The Supreme Court’s order passed yesterday in the case of “Ms X” v Union of India is a cop-out on an important issue — the constitutional right of a woman to have autonomy over her own body in the context of a pregnancy.
While it has allowed the petitioner to terminate her pregnancy on the basis of medical advice that pointed out that her life would be in danger if the pregnancy was continued, the Court refused to engage with the larger questions that the petition raised – that the provisions of the Medical Termination of Pregnancy Act, 1971 (MTP Act).
Under the MTP Act, as it stands, abortions are allowed in India only if medical advice suggests that they are necessary. Prior to twenty weeks, this requires one or two doctors to opine (depending on what stage the pregnancy is in) that continuing the pregnancy would cause grave mental and physical harm to the woman or that the foetus would be born severely mentally or physically handicapped. The Act has a wide definition of what constitutes “mental harm” – it includes pregnancies caused as a result of rape and failure of birth control devices.
Beyond twenty weeks though, a pregnancy may only be terminated if the life of the woman is under threat and only an immediate abortion is necessary to save her life.
In the case of “Ms X”, whose pregnancy had gone beyond 23 weeks, it was this provision of the law that was pressed into service by the court to permit her to carry out her abortion. She alleged that the pregnancy was a result of an act of rape perpetrated on her, and sought to terminate it for this reason. The Supreme Court set up a medical board which opined independently that the pregnancy posed a risk to her health and for that reason, could be justifiably terminated in accordance with the MTP Act. In its order, the Court permitted her to do so.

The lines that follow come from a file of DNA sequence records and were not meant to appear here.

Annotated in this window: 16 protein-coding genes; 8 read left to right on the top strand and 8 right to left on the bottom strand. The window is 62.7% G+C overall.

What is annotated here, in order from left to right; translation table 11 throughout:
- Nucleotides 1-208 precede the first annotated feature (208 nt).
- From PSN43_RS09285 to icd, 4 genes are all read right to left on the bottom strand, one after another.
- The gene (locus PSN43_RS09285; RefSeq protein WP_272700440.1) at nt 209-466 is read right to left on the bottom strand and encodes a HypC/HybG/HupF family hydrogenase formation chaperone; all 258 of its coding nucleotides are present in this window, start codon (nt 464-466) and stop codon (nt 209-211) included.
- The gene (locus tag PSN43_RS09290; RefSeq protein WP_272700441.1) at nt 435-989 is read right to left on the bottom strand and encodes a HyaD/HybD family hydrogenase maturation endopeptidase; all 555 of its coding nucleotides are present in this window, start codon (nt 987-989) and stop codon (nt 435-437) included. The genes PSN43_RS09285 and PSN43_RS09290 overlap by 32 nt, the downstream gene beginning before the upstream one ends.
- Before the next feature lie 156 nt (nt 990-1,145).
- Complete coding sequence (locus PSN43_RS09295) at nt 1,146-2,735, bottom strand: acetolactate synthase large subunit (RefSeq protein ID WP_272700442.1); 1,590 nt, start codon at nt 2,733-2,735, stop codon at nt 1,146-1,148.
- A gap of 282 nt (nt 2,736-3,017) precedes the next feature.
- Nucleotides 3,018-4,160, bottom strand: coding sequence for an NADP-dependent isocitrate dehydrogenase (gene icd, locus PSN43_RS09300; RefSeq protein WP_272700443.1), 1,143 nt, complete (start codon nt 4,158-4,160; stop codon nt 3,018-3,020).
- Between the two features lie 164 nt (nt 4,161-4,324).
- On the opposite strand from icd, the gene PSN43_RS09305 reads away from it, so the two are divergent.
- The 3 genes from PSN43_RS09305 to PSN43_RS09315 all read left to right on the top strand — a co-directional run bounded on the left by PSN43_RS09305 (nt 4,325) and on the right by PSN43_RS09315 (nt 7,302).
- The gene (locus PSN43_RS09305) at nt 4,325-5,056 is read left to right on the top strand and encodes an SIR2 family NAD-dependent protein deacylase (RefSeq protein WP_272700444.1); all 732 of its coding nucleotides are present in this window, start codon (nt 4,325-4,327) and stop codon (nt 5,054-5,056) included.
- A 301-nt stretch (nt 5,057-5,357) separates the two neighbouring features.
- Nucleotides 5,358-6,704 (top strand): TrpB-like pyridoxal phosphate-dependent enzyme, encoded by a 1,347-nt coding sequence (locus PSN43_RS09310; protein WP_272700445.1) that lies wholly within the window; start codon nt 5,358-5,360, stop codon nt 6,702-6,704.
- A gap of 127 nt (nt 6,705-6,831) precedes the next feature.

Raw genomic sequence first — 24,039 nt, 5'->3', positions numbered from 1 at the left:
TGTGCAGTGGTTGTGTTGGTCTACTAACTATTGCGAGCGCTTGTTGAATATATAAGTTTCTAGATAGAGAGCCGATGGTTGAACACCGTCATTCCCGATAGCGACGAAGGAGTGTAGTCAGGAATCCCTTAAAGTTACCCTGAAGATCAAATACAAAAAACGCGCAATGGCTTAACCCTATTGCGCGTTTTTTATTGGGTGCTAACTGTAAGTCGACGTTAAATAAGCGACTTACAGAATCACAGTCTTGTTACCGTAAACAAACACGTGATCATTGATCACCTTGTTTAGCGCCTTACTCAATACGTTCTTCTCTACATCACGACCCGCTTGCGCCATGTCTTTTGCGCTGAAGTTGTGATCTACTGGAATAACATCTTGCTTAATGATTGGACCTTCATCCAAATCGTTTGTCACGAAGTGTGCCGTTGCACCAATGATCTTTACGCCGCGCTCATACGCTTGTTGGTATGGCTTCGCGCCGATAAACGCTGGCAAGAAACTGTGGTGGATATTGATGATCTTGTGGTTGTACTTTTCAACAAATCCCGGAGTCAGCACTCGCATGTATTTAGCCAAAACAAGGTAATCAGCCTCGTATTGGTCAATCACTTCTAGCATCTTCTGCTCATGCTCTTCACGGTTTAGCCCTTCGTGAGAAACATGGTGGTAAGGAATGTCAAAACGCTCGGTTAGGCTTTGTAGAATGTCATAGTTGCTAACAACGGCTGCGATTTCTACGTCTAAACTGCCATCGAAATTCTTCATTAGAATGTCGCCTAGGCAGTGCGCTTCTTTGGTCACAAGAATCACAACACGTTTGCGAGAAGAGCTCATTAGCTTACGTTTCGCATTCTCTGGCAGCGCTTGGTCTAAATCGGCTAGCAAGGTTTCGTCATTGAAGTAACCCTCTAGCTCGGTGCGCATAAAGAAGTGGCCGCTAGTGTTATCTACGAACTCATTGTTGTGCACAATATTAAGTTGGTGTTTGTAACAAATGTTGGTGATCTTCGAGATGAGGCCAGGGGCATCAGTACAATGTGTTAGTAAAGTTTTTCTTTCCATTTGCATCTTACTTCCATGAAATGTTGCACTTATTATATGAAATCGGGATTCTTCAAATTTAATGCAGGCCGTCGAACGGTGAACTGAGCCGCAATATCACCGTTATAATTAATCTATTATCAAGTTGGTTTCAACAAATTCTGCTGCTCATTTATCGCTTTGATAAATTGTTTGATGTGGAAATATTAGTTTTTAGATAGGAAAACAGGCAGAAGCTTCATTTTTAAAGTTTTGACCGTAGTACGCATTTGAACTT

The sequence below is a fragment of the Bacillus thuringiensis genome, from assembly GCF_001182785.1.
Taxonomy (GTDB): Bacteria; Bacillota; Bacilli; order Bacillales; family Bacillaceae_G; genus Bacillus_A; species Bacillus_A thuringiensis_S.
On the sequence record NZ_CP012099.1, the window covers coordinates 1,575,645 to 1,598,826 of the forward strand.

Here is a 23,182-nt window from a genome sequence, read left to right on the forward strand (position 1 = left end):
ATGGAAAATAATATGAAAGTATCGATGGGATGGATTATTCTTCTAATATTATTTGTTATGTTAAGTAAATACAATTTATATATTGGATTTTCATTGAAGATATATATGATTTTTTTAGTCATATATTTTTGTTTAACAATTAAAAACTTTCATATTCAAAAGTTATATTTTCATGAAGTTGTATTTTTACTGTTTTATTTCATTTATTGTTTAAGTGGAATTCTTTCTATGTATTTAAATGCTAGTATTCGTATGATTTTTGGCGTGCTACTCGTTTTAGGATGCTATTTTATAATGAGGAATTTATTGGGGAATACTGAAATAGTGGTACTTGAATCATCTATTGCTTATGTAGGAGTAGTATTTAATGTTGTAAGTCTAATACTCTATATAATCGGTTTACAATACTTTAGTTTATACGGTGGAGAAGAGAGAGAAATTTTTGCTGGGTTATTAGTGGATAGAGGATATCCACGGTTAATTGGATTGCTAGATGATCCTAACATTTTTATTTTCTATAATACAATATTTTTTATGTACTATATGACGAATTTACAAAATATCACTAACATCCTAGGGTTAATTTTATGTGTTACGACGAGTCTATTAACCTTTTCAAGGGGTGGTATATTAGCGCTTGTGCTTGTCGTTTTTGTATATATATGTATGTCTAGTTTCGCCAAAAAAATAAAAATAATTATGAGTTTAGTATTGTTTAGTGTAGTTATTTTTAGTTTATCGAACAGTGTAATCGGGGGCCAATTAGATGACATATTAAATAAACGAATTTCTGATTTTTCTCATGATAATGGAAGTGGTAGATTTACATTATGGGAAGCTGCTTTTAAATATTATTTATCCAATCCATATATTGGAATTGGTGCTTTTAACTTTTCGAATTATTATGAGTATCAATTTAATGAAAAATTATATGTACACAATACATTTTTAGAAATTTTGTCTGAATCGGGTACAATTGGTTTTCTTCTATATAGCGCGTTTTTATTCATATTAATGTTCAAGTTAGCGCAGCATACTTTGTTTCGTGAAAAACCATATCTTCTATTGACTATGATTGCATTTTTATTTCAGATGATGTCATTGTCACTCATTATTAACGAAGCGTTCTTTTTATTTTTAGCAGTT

Yet, for all its good intent and outcome, the Supreme Court did not address the larger constitutional challenge to the MTP Act itself — a task that required it to properly engage with and understand the scope of a woman’s right over her own body.
To understand the problems with the MTP Act as it stands, it is important to keep in mind the situation in which it was brought it into force. Prior to 1971, abortions were criminalised under Section 312 of the Indian Penal Code, 1860, and notwithstanding the 1971 Act, continue to be criminalised as of date. In fact, even the pregnant woman could be found guilty if she self-aborts the child she is carrying. This position was considered unsatisfactory, and on the basis of the recommendations of the Abortion Study Committee in 1966, the MTP Act was introduced and passed in Parliament. All that the 1971 Act does, however, is to provide a clearer set of guidelines and time frames within which a doctor carrying out an abortion was protected from criminal sanction under the law.